Ideology, morality and values can inspire people to do great things, and rationality can inflict appalling damage, but it’s not always like that. Every significant step that’s been ever been taken towards reducing infant mortality, maternal mortality, disease, famine, poverty and conflict and every technological advance ever made has involved people using the ‘logical conscious part’ of their minds as well as, or instead of, the ‘subconscious emotional part’. Those steps have sometimes involved a lifetime’s painstaking work in the teeth of bitter opposition. In contrast, many of the victims of ideology, morality and values lie buried where they fell on the world’s battlefields.

Robert’s last point about data is that they are “simply not able to ‘speak for themselves’. Its voice is always mediated by human judgement.” That’s not quite the impression given on page 4 of his book when referring to a list of statistics he felt showed there was a fundamental problem in British education. In the case of these statistics, ‘the bare figures are hard to ignore’.

Robert is quite right that the voice of the data is always mediated by human judgement, but we have devised ways of interpreting the data that make them less susceptible to bias. The data are perfectly capable of speaking for themselves, if we know how to listen to them. Clearly the researcher, like the historian, suffers from selection bias, but some fields of discourse, unlike history it seems, have developed robust methodologies to address that. The biggest problem faced by the data is that they can’t get a word in edgeways because of all the opinion being voiced.

endnote

According to this tweet from Civitas…

civitas venom

Robert says he has responded to criticism in blogs by Tim Taylor, Guy Woolnough and myself. I’m doubtless biased, but the comment most closely resembling ‘venom’ that I could find was actually in a scurrilous tweet from Debra Kidd, shown in Robert’s third response to his critics. Debra, shockingly for a teacher, uses a four-letter-word to describe Robert’s description of state schools as ‘a persistent source of national embarrassment’. She calls it ‘tosh’. If Civitas thinks that’s venom, it clearly has little experience of academia, politics or the playground. Rather worrying on all counts, if it’s a think tank playing a significant role in education reform.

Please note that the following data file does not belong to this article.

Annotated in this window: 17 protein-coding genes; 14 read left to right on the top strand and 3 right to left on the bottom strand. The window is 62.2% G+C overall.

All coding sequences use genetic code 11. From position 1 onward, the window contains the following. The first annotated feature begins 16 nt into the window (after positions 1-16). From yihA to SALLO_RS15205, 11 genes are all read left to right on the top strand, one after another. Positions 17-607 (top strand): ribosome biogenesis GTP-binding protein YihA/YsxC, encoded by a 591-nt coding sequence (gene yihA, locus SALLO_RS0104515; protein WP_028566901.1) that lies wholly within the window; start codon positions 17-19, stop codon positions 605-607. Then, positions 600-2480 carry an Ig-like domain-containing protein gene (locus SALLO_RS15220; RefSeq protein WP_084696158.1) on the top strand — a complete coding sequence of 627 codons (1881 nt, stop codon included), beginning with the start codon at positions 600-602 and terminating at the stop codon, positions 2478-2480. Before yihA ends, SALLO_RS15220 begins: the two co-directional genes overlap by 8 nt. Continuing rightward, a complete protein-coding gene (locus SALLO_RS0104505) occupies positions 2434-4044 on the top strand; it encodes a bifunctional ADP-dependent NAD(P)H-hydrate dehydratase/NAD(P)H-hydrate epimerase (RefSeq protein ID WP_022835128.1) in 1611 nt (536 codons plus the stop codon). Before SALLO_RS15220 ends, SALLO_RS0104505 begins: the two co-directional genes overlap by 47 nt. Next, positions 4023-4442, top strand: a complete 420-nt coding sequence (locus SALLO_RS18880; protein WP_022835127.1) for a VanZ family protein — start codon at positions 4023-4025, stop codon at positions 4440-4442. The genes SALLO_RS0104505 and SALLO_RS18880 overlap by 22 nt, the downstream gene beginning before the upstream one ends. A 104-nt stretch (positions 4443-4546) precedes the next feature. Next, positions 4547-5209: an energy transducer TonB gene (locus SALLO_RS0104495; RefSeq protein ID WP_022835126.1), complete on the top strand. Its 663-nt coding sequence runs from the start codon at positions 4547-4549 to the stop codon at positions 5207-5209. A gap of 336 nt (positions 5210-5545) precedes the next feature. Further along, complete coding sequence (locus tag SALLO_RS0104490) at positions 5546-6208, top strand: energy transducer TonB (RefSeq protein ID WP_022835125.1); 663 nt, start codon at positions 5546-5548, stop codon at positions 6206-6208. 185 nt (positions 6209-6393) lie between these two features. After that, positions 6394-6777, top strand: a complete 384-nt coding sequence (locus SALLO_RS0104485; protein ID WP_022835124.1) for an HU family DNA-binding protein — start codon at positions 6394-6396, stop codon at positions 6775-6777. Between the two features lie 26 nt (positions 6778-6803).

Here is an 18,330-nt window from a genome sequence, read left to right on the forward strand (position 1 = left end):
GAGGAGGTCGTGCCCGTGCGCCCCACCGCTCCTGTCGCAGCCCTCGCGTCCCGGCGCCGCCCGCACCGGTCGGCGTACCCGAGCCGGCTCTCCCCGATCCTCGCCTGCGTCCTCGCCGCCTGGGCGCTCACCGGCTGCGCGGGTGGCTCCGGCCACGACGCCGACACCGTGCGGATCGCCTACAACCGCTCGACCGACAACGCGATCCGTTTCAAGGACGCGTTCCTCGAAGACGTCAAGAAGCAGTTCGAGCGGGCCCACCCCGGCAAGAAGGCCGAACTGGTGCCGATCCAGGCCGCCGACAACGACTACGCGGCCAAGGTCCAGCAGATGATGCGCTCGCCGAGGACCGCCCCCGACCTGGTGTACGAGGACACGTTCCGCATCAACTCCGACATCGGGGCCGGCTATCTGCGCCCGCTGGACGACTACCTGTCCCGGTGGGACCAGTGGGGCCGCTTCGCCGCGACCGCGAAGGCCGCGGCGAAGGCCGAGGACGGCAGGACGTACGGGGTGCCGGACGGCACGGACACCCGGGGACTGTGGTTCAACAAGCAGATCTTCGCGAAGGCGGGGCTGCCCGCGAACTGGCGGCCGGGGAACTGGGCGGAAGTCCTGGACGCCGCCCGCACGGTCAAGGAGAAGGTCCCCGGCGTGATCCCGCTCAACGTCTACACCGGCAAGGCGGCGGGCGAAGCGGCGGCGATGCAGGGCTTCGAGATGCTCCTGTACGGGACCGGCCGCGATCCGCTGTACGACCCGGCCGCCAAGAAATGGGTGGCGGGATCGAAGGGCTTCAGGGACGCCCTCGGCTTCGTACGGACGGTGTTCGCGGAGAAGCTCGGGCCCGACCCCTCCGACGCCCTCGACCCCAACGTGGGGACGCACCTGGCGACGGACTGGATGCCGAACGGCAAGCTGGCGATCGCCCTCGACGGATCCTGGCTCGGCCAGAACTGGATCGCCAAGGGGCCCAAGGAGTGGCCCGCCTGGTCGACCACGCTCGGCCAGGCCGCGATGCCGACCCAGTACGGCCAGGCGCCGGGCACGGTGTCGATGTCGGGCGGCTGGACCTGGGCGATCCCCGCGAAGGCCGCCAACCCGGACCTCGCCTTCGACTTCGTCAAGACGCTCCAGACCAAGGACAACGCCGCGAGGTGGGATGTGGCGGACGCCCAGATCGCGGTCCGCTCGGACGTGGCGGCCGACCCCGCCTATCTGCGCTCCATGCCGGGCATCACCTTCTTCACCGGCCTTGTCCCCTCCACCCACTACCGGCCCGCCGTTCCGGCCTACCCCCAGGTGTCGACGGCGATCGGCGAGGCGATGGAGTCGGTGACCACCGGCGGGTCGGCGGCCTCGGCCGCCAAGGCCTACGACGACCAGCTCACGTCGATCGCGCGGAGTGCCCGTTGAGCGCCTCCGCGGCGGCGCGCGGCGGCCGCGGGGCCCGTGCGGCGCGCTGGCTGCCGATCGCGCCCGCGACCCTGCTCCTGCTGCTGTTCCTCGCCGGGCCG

* I felt we should be on first name terms now we’ve had a one-to-one conversation about statistics.

§ Image courtesy Christian Fischer from Britannica Kids.

It’s not really a venomous data bore, it’s a Metallic wood-boring beetle. It’s not really metallic either, it just looks like it. Nor does the beetle bore wood, its larvae do. Words can be so misleading.

A tale of two Blobs

The think-tank Civitas has just published a 53-page pamphlet written by Toby Young and entitled ‘Prisoners of The Blob’. ‘The Blob’ for the uninitiated, is the name applied by the UK’s Secretary of State for Education, Michael Gove, to ‘leaders of the teaching unions, local authority officials, academic experts and university education departments’ described by Young as ‘opponents of educational reform’. The name’s not original. Young says it was coined by William J Bennett, a former US Education Secretary; it was also used by Chris Woodhead, first Chief Inspector of Ofsted in his book Class War.

It’s difficult to tell whether ‘The Blob’ is actually an amorphous fog-like mass whose members embrace an identical approach to education as Young claims, or whether such a diverse range of people espouse such a diverse range of views that it’s difficult for people who would like life to be nice and straightforward to understand all the differences.

Young says;